'Algorithmic Governance in Blockchain Protocols'
In this talk I will touch on governance issues in blockchain protocols and focus in particular on the governance of so-called hard forks. Hard forks are splits in a community of developers and/or influential actors in a blockchain system. Forking is typically the product of informal social processes or the organization of an aggrieved minority, and it is not always amicable. Forks usually come at a cost, and can be seen as consequences of collective decisions that destabilize the community of developers and users around a system. In this paper, we use techniques developed at the interface of computer science and welfare economics (social choice theory) to study the problem of forks and their governance. We develop mechanisms (algorithms) by means of which the relevant actors can report preferences not only over their preferred course of action, but also over the possible forks that may occur in the face of disagreement. These mechanisms can be shown to democratically identify stable decisions on whether to fork and, if so, how. The work offers a good example of how techniques from economic theory, interfaced with computer science, can play an important role in understanding and, ultimately, contributing to the development of blockchain technology.
The paper is joint work with: Ben Abramowitz (Rensselaer Polytechnic Institute, US), Edith Elkind (Oxford University, UK), Ehud Shapiro (Weizmann Institute of Science, Israel) and Nimrod Talmon (Ben-Gurion University, Israel).
This seminar will take place online. Please register for the seminar to receive the Zoom link.
Davide Grossi is associate professor at the Bernoulli Institute for Mathematics, Computer Science and Artificial Intelligence of the University of Groningen, where he holds the chair of multi-agent decision making. He is also associate professor at the Amsterdam Law School and the Institute for Logic, Language and Computation of the University of Amsterdam. He holds a PhD in Computer Science from the University of Utrecht (2007) and graduated cum laude (2003) in Philosophy at the University of Pisa and Scuola Normale Superiore of Pisa (Italy).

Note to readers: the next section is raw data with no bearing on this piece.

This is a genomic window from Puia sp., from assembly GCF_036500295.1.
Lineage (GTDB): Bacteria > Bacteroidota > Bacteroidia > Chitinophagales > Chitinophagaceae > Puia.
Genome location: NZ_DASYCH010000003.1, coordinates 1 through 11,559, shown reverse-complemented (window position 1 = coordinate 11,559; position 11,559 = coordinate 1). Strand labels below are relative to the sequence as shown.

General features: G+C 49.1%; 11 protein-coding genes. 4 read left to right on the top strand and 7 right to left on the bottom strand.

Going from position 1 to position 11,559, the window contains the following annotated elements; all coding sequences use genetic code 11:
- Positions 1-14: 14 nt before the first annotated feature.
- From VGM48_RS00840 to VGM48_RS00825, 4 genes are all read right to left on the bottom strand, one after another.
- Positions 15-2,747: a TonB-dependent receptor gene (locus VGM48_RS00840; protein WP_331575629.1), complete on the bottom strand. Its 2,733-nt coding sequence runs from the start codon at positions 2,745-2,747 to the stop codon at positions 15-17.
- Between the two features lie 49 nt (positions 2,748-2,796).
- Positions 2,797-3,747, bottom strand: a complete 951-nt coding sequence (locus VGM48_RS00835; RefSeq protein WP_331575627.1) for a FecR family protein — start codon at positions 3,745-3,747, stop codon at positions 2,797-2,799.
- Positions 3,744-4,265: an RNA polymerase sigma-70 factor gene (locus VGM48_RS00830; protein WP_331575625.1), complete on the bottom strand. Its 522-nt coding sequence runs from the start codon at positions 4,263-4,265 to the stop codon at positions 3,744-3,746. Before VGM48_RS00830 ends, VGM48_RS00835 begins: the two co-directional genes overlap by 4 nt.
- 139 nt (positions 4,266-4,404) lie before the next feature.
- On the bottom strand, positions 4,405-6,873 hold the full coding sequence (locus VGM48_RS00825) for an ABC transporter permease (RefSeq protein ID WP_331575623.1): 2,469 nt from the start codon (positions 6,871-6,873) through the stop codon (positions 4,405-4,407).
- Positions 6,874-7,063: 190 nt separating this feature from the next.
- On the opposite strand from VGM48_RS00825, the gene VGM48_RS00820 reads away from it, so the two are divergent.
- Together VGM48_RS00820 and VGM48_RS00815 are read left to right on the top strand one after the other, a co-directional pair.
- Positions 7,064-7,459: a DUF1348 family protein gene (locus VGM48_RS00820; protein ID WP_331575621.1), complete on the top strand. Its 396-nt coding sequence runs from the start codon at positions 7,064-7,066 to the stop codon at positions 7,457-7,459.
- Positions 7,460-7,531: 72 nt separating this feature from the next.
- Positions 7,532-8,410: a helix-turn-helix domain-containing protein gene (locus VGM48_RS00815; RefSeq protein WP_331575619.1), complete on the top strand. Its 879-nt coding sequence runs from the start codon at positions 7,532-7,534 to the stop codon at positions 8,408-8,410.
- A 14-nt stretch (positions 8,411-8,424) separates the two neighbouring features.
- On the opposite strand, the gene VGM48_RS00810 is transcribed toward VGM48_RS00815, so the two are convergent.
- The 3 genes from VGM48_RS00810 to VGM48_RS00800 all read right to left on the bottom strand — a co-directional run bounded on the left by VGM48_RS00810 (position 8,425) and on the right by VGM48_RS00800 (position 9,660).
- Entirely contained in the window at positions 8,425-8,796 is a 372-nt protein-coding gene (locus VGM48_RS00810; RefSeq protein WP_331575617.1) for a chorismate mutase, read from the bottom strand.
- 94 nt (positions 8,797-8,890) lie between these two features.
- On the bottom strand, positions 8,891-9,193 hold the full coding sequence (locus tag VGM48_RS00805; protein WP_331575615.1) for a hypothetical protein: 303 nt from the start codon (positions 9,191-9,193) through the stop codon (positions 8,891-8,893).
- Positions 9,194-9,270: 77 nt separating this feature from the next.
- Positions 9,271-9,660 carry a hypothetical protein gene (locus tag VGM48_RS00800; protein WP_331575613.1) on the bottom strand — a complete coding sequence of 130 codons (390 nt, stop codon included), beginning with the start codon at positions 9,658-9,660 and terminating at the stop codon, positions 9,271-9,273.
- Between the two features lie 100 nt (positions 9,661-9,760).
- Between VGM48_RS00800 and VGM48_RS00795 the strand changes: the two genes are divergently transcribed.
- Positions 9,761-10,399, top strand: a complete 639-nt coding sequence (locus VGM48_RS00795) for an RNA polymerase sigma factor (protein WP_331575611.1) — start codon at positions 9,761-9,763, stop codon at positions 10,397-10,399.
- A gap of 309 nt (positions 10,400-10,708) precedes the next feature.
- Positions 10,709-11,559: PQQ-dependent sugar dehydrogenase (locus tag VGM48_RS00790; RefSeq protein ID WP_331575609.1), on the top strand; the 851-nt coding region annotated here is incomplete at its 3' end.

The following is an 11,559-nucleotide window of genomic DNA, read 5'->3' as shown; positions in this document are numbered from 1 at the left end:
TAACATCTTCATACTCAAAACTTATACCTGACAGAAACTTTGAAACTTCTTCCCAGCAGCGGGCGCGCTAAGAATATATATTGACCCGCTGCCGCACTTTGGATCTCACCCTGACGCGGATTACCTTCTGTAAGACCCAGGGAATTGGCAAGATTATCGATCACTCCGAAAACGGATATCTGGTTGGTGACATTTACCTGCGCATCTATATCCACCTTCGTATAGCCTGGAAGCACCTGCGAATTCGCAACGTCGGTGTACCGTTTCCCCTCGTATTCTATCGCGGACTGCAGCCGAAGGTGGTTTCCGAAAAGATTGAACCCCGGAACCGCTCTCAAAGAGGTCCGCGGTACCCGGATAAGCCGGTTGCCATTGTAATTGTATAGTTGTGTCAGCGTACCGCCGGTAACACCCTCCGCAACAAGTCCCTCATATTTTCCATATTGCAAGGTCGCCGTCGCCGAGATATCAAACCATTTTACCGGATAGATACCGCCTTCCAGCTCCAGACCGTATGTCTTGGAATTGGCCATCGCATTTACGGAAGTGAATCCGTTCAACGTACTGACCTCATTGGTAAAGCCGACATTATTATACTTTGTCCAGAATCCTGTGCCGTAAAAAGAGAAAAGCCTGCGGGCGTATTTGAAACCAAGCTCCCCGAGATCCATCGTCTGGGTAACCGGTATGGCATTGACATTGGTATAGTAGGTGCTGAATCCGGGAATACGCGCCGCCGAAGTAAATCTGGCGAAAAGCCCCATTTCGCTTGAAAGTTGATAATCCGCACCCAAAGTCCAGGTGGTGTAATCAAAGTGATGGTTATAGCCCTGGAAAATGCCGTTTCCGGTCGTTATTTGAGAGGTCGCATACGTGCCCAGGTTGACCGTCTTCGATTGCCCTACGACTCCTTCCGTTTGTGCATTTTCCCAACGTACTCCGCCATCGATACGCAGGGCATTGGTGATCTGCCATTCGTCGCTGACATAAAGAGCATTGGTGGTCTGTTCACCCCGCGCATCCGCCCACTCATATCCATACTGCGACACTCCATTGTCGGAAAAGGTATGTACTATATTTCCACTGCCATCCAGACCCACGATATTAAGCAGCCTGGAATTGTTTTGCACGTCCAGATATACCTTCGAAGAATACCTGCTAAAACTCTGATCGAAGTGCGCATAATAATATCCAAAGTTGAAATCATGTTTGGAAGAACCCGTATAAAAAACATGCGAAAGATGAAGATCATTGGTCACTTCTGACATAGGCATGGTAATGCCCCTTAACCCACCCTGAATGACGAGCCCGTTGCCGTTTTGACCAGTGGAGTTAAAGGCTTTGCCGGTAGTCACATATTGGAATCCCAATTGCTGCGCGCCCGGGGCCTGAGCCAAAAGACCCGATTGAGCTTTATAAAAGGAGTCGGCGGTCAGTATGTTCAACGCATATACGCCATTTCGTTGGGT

Grossi’s research focuses on reasoning and decision-making, especially in multi-agent settings, and with an interdisciplinary angle. He contributes to several areas within AI research, including AI & Law, and has published over 70 papers in international peer-reviewed venues, including top-tier conferences in AI (IJCAI, AAAI), and top-tier journals in AI (AIJ, JAIR), as well as philosophy (Synthese, Theoria) and cognitive sciences (Neuroscience).
The Amsterdam Center for Law and Economics (ACLE) is a joint initiative of the Faculty of Economics and Business and the Faculty of Law at the University of Amsterdam. The objective of the ACLE is to promote high-quality interdisciplinary research at the intersection between law and economics.